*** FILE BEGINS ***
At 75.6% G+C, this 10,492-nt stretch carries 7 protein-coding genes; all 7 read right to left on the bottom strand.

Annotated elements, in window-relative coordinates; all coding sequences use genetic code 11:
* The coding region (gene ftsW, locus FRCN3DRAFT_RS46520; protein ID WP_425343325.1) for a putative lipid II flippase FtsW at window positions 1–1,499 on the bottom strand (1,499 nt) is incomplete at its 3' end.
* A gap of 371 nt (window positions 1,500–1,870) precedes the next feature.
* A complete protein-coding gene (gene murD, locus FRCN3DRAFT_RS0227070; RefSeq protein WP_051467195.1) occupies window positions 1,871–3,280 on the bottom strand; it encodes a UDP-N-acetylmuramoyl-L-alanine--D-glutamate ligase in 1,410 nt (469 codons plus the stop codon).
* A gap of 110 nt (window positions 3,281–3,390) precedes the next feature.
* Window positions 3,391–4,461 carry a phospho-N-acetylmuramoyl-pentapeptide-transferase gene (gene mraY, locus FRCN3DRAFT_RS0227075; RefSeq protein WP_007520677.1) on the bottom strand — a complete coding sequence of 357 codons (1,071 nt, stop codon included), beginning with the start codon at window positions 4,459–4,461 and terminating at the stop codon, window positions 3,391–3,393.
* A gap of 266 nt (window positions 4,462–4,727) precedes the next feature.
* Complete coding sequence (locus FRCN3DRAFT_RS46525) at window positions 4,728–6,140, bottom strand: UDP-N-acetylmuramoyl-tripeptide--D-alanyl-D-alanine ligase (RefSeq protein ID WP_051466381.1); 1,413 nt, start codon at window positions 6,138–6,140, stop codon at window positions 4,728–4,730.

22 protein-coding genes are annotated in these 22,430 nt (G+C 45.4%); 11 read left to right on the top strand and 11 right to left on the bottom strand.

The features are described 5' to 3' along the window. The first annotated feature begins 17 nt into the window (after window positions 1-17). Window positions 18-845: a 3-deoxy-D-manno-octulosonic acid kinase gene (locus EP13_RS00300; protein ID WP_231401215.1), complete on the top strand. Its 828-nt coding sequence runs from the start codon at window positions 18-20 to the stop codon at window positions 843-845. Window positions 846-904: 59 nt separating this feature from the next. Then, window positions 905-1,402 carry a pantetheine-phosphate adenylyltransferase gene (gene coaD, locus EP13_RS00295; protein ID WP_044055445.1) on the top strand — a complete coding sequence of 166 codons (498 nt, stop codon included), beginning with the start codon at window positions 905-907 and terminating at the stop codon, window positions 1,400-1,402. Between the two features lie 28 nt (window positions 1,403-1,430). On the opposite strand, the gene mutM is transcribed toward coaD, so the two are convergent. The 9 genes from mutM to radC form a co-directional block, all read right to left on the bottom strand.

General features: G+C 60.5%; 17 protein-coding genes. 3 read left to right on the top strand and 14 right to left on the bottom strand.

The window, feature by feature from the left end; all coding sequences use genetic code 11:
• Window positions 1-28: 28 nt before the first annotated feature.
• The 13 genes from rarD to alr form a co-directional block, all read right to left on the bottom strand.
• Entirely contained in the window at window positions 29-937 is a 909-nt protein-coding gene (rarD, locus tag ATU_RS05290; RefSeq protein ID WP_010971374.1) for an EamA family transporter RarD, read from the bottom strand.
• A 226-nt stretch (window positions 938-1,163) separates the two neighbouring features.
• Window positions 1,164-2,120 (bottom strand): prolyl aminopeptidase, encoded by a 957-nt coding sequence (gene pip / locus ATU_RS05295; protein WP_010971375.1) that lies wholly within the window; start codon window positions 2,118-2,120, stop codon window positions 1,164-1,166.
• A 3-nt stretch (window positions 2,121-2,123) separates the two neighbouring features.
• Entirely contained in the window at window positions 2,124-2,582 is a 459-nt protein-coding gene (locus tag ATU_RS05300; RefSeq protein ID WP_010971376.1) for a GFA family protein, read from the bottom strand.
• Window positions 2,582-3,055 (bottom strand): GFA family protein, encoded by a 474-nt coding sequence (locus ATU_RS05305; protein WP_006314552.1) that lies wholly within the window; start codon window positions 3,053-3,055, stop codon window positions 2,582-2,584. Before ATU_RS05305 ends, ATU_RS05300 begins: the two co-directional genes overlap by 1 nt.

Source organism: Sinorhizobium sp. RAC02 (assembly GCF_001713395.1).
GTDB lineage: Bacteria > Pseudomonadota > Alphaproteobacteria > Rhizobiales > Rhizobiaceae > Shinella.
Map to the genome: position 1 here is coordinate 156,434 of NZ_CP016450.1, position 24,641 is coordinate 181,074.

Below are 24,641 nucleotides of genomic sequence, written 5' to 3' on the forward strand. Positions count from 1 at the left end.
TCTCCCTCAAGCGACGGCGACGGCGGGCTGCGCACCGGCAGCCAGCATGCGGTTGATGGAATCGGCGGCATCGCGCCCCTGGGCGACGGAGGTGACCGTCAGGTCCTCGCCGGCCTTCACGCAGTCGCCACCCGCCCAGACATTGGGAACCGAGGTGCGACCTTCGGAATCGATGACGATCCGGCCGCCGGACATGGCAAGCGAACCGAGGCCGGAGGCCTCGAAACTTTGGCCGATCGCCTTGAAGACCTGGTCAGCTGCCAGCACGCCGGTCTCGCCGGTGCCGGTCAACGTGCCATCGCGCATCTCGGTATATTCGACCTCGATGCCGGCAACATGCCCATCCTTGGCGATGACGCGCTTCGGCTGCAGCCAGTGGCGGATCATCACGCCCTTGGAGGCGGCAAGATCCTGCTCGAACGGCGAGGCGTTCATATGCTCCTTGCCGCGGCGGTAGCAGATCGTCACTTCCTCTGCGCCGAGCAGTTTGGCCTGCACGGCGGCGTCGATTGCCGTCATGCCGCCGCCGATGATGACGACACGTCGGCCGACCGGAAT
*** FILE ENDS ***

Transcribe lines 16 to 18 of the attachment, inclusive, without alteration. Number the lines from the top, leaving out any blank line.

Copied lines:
• Entirely contained in the window at window positions 29-937 is a 909-nt protein-coding gene (rarD, locus tag ATU_RS05290; RefSeq protein ID WP_010971374.1) for an EamA family transporter RarD, read from the bottom strand.
• A 226-nt stretch (window positions 938-1,163) separates the two neighbouring features.
• Window positions 1,164-2,120 (bottom strand): prolyl aminopeptidase, encoded by a 957-nt coding sequence (gene pip / locus ATU_RS05295; protein WP_010971375.1) that lies wholly within the window; start codon window positions 2,118-2,120, stop codon window positions 1,164-1,166.